The rest of this article is only available to active members of Questia

Already a member? Log in now.

Notes for this article

Add a new note
If you are trying to select text to create highlights or citations, remember that you must now click or tap on the first word, and then click or tap on the last word.
One moment ...
Default project is now your active project.
Project items

Items saved from this article

This article has been saved
Highlights (0)
Some of your highlights are legacy items.

Highlights saved before July 30, 2012 will not be displayed on their respective source pages.

You can easily re-create the highlights by opening the book page or article, selecting the text, and clicking “Highlight.”

Citations (0)
Some of your citations are legacy items.

Any citation created before July 30, 2012 will labeled as a “Cited page.” New citations will be saved as cited passages, pages or articles.

We also added the ability to view new citations from your projects or the book or article where you created them.

Notes (0)
Bookmarks (0)

You have no saved items from this article

Project items include:
  • Saved book/article
  • Highlights
  • Quotes/citations
  • Notes
  • Bookmarks
Cite this article

Cited article

Citations are available only to our active members.
Buy instant access to cite pages or passages in MLA, APA and Chicago citation styles.

(Einhorn, 1992, p. 25)

(Einhorn 25)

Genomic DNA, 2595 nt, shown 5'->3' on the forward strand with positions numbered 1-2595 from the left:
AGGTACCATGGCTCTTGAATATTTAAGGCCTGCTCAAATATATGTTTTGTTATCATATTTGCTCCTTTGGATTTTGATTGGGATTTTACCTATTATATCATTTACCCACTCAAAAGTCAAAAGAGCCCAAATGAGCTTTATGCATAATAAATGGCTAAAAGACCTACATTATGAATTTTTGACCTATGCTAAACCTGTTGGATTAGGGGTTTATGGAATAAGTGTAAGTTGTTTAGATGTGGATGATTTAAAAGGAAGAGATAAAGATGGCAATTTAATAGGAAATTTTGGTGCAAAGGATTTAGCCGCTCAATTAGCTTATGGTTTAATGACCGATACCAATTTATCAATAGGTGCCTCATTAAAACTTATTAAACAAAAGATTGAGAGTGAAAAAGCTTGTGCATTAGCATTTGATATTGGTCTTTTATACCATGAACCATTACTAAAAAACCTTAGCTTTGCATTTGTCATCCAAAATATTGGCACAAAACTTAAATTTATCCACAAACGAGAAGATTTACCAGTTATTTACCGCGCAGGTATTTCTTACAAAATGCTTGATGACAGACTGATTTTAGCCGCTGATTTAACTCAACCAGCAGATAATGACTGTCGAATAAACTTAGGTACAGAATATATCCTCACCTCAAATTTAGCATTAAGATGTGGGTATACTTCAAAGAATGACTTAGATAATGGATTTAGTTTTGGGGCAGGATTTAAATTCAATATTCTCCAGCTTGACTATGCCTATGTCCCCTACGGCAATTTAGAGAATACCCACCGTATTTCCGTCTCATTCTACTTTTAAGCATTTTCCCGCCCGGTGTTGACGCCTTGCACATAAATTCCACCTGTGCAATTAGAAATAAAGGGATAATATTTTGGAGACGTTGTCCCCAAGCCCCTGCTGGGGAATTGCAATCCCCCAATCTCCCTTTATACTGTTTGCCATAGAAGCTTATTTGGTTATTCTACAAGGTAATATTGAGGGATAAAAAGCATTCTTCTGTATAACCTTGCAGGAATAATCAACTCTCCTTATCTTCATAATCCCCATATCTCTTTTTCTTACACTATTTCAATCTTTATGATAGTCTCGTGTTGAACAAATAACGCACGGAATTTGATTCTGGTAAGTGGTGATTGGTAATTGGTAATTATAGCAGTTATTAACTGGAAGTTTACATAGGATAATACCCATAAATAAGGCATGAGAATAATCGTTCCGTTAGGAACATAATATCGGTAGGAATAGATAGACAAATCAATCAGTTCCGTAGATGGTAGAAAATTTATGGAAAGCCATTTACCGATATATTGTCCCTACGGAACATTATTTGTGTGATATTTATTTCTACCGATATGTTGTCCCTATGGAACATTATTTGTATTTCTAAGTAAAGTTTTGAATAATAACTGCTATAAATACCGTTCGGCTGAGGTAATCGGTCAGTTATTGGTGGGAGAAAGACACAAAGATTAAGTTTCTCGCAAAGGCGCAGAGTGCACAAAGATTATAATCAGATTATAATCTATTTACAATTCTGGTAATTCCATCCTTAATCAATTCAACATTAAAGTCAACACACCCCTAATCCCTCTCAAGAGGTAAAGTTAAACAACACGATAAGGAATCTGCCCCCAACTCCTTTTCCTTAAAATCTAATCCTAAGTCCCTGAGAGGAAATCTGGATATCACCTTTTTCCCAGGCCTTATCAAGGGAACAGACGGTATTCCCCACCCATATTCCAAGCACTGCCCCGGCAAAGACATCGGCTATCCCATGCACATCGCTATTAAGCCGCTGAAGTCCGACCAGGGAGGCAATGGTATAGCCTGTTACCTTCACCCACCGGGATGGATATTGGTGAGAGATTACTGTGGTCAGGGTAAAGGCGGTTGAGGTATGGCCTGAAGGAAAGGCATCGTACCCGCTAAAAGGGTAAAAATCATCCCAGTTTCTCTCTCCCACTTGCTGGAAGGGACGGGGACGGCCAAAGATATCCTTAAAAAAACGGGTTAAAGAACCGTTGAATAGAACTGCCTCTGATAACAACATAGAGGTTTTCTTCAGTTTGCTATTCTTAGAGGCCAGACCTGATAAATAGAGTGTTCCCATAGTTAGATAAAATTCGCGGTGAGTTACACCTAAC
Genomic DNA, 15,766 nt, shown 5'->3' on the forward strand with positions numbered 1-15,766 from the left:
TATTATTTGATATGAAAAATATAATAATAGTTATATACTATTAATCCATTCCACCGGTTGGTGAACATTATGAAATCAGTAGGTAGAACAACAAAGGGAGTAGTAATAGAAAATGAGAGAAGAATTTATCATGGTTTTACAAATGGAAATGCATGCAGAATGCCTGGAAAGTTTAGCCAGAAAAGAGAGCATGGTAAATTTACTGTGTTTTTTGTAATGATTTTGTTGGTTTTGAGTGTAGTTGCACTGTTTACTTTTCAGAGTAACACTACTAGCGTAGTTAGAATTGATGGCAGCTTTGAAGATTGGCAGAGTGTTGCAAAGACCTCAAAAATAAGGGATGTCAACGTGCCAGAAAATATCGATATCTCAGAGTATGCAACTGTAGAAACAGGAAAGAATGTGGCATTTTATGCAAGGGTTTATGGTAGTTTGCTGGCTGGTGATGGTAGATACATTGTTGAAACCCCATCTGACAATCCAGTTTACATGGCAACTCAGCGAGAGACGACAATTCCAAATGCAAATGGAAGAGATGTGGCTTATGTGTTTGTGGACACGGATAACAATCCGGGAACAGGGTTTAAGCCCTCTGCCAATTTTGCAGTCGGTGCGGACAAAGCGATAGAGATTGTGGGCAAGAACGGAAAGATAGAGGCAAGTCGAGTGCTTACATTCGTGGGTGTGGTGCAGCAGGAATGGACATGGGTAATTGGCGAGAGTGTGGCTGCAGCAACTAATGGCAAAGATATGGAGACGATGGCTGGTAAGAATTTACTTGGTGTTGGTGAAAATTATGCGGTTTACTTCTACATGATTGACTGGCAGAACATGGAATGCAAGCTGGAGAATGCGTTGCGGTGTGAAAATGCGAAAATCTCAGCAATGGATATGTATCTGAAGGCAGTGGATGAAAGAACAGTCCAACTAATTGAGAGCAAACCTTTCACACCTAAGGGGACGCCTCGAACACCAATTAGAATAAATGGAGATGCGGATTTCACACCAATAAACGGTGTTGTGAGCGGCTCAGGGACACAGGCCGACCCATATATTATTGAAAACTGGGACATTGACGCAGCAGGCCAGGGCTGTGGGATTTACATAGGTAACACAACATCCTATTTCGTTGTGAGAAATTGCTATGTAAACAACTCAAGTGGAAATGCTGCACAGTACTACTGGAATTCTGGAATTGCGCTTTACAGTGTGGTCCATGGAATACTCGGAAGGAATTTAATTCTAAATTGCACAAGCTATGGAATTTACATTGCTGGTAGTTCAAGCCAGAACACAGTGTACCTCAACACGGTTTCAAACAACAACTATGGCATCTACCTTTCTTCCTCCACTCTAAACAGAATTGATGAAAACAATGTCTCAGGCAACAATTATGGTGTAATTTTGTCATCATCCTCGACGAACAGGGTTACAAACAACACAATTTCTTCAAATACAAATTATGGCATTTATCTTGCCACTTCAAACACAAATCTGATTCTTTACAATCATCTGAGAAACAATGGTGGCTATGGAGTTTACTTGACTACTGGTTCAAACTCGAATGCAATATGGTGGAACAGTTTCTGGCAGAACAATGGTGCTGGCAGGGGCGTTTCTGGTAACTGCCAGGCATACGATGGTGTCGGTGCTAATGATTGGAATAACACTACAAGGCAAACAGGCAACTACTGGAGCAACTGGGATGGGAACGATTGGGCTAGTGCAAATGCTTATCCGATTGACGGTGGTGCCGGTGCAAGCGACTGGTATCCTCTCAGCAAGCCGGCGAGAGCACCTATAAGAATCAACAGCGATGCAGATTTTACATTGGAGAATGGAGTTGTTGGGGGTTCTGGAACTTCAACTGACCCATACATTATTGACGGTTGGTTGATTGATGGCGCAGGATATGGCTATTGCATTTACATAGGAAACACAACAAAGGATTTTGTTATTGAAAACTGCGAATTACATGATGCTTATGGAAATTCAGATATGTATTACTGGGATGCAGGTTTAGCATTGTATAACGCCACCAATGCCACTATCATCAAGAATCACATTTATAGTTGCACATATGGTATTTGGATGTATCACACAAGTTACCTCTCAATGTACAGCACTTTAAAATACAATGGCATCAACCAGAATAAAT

1. Lois J. Einhorn, Abraham Lincoln, the Orator: Penetrating the Lincoln Legend (Westport, CT: Greenwood Press, 1992), 25,

Note: primary sources have slightly different requirements for citation. Please see these guidelines for more information.

Cited article

Between Head & Heart: Penelope Fitzgerald's Novels


Text size Smaller Larger Reset View mode
Search within

Search within this article

Look up

Look up a word

  • Dictionary
  • Thesaurus
Please submit a word or phrase above.
Print this page

Print this page

Why can't I print more than one page at a time?

Full screen

matching results for page

    Questia reader help

    How to highlight and cite specific passages

    1. Click or tap the first word you want to select.
    2. Click or tap the last word you want to select, and you’ll see everything in between get selected.
    3. You’ll then get a menu of options like creating a highlight or a citation from that passage of text.

    OK, got it!

    Cited passage

    Citations are available only to our active members.
    Buy instant access to cite pages or passages in MLA, APA and Chicago citation styles.

    "Portraying himself as an honest, ordinary person helped Lincoln identify with his audiences." (Einhorn, 1992, p. 25).

    "Portraying himself as an honest, ordinary person helped Lincoln identify with his audiences." (Einhorn 25)

    "Portraying himself as an honest, ordinary person helped Lincoln identify with his audiences."1

    1. Lois J. Einhorn, Abraham Lincoln, the Orator: Penetrating the Lincoln Legend (Westport, CT: Greenwood Press, 1992), 25,

    New feature

    It is estimated that 1 in 10 people have dyslexia, and in an effort to make Questia easier to use for those people, we have added a new choice of font to the Reader. That font is called OpenDyslexic, and has been designed to help with some of the symptoms of dyslexia. For more information on this font, please visit

    To use OpenDyslexic, choose it from the Typeface list in Font settings.

    OK, got it!

    Cited passage

    Thanks for trying Questia!

    Please continue trying out our research tools, but please note, full functionality is available only to our active members.

    Your work will be lost once you leave this Web page.

    Buy instant access to save your work.

    Already a member? Log in now.

    Author Advanced search


    An unknown error has occurred. Please click the button below to reload the page. If the problem persists, please try again in a little while.